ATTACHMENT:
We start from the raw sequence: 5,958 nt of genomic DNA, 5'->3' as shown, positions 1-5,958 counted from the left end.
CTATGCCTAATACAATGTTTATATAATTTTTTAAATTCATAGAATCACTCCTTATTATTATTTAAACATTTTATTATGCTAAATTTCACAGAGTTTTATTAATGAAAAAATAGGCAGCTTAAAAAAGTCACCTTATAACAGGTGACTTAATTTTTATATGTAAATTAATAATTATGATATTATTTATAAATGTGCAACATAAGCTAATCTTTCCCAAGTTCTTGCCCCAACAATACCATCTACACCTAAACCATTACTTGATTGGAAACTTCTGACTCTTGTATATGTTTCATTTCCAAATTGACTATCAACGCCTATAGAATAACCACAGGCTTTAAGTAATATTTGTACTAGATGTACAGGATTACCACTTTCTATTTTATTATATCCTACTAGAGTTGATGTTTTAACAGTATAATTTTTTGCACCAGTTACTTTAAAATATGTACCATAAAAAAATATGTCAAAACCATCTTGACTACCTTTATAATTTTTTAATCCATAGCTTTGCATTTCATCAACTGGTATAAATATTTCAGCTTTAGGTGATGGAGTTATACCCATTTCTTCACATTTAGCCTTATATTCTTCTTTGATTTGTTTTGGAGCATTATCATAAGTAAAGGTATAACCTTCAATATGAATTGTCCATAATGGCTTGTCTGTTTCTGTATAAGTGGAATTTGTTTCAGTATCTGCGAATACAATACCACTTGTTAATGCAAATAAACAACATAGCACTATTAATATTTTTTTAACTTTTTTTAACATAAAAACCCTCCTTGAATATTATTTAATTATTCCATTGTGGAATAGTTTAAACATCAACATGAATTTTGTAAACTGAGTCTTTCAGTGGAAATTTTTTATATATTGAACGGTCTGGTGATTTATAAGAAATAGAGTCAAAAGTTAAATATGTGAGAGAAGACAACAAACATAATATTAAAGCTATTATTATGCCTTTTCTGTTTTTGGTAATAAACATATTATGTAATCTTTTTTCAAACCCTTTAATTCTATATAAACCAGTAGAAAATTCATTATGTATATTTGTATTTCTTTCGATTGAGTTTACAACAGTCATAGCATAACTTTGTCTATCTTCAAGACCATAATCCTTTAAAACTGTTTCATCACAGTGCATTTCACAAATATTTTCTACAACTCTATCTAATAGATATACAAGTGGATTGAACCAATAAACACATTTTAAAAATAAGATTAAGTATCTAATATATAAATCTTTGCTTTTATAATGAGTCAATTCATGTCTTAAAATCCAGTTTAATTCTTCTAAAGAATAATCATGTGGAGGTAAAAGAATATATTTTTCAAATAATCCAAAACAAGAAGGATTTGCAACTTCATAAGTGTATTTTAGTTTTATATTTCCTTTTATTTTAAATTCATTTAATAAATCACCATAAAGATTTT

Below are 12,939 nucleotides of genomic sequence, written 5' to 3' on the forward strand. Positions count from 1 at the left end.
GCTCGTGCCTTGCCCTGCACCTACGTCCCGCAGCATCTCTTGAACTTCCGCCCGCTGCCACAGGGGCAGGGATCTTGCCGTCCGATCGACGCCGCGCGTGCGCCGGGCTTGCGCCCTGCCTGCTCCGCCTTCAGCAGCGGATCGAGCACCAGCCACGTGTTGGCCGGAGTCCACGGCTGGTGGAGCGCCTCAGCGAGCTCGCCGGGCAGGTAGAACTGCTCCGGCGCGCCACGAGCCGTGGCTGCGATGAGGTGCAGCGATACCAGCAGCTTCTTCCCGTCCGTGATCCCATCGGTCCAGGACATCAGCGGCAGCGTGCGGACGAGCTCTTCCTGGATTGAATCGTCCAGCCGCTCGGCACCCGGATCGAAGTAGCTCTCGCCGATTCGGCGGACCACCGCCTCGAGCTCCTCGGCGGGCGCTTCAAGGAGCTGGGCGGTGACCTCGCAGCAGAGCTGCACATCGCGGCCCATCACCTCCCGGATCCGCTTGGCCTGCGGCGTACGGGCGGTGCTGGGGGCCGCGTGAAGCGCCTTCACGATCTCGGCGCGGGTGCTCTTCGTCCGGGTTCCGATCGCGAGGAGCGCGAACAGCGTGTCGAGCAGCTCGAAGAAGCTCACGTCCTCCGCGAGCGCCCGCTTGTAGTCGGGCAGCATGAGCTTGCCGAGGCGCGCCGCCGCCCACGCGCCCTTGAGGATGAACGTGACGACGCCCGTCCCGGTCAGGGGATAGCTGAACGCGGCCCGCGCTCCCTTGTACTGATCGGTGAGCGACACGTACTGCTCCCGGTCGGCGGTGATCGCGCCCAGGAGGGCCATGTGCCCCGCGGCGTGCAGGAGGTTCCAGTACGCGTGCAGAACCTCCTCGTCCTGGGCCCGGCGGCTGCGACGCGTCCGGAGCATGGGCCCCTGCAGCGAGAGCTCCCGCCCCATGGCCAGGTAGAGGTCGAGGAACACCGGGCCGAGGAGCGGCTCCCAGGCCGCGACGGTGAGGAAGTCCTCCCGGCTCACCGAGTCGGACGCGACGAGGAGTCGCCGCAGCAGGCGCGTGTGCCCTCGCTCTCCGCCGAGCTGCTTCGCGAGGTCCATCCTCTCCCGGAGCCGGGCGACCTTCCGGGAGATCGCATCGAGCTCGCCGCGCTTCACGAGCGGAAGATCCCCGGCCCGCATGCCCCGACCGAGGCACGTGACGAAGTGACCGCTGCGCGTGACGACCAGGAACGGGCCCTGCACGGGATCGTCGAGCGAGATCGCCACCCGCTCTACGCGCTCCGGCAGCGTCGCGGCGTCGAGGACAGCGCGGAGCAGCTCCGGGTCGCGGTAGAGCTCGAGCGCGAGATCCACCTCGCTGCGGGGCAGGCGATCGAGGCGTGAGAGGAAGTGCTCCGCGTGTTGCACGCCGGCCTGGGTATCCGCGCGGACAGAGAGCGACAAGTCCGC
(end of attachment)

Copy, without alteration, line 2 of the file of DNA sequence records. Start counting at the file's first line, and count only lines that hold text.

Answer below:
CTATGCCTAATACAATGTTTATATAATTTTTTAAATTCATAGAATCACTCCTTATTATTATTTAAACATTTTATTATGCTAAATTTCACAGAGTTTTATTAATGAAAAAATAGGCAGCTTAAAAAAGTCACCTTATAACAGGTGACTTAATTTTTATATGTAAATTAATAATTATGATATTATTTATAAATGTGCAACATAAGCTAATCTTTCCCAAGTTCTTGCCCCAACAATACCATCTACACCTAAACCATTACTTGATTGGAAACTTCTGACTCTTGTATATGTTTCATTTCCAAATTGACTATCAACGCCTATAGAATAACCACAGGCTTTAAGTAATATTTGTACTAGATGTACAGGATTACCACTTTCTATTTTATTATATCCTACTAGAGTTGATGTTTTAACAGTATAATTTTTTGCACCAGTTACTTTAAAATATGTACCATAAAAAAATATGTCAAAACCATCTTGACTACCTTTATAATTTTTTAATCCATAGCTTTGCATTTCATCAACTGGTATAAATATTTCAGCTTTAGGTGATGGAGTTATACCCATTTCTTCACATTTAGCCTTATATTCTTCTTTGATTTGTTTTGGAGCATTATCATAAGTAAAGGTATAACCTTCAATATGAATTGTCCATAATGGCTTGTCTGTTTCTGTATAAGTGGAATTTGTTTCAGTATCTGCGAATACAATACCACTTGTTAATGCAAATAAACAACATAGCACTATTAATATTTTTTTAACTTTTTTTAACATAAAAACCCTCCTTGAATATTATTTAATTATTCCATTGTGGAATAGTTTAAACATCAACATGAATTTTGTAAACTGAGTCTTTCAGTGGAAATTTTTTATATATTGAACGGTCTGGTGATTTATAAGAAATAGAGTCAAAAGTTAAATATGTGAGAGAAGACAACAAACATAATATTAAAGCTATTATTATGCCTTTTCTGTTTTTGGTAATAAACATATTATGTAATCTTTTTTCAAACCCTTTAATTCTATATAAACCAGTAGAAAATTCATTATGTATATTTGTATTTCTTTCGATTGAGTTTACAACAGTCATAGCATAACTTTGTCTATCTTCAAGACCATAATCCTTTAAAACTGTTTCATCACAGTGCATTTCACAAATATTTTCTACAACTCTATCTAATAGATATACAAGTGGATTGAACCAATAAACACATTTTAAAAATAAGATTAAGTATCTAATATATAAATCTTTGCTTTTATAATGAGTCAATTCATGTCTTAAAATCCAGTTTAATTCTTCTAAAGAATAATCATGTGGAGGTAAAAGAATATATTTTTCAAATAATCCAAAACAAGAAGGATTTGCAACTTCATAAGTGTATTTTAGTTTTATATTTCCTTTTATTTTAAATTCATTTAATAAATCACCATAAAGATTTT